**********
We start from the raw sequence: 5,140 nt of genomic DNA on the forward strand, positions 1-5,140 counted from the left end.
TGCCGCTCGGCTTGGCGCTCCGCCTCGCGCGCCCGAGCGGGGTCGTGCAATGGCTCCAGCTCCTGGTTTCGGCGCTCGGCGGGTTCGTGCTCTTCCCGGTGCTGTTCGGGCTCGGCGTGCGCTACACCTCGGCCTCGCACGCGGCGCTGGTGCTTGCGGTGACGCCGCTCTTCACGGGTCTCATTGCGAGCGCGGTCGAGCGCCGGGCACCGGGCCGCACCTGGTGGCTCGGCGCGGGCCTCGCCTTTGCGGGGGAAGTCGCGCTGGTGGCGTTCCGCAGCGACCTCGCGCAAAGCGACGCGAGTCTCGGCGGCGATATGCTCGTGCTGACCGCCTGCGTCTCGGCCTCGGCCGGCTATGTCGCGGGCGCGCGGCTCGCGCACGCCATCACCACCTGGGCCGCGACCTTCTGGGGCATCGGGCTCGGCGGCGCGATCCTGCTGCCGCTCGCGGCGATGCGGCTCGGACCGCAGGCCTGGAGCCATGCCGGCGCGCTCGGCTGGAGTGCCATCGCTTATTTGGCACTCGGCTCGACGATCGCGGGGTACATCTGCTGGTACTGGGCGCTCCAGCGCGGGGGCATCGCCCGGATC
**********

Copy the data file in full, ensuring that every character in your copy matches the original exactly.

We start from the raw sequence: 5,140 nt of genomic DNA on the forward strand, positions 1-5,140 counted from the left end.
TGCCGCTCGGCTTGGCGCTCCGCCTCGCGCGCCCGAGCGGGGTCGTGCAATGGCTCCAGCTCCTGGTTTCGGCGCTCGGCGGGTTCGTGCTCTTCCCGGTGCTGTTCGGGCTCGGCGTGCGCTACACCTCGGCCTCGCACGCGGCGCTGGTGCTTGCGGTGACGCCGCTCTTCACGGGTCTCATTGCGAGCGCGGTCGAGCGCCGGGCACCGGGCCGCACCTGGTGGCTCGGCGCGGGCCTCGCCTTTGCGGGGGAAGTCGCGCTGGTGGCGTTCCGCAGCGACCTCGCGCAAAGCGACGCGAGTCTCGGCGGCGATATGCTCGTGCTGACCGCCTGCGTCTCGGCCTCGGCCGGCTATGTCGCGGGCGCGCGGCTCGCGCACGCCATCACCACCTGGGCCGCGACCTTCTGGGGCATCGGGCTCGGCGGCGCGATCCTGCTGCCGCTCGCGGCGATGCGGCTCGGACCGCAGGCCTGGAGCCATGCCGGCGCGCTCGGCTGGAGTGCCATCGCTTATTTGGCACTCGGCTCGACGATCGCGGGGTACATCTGCTGGTACTGGGCGCTCCAGCGCGGGGGCATCGCCCGGATC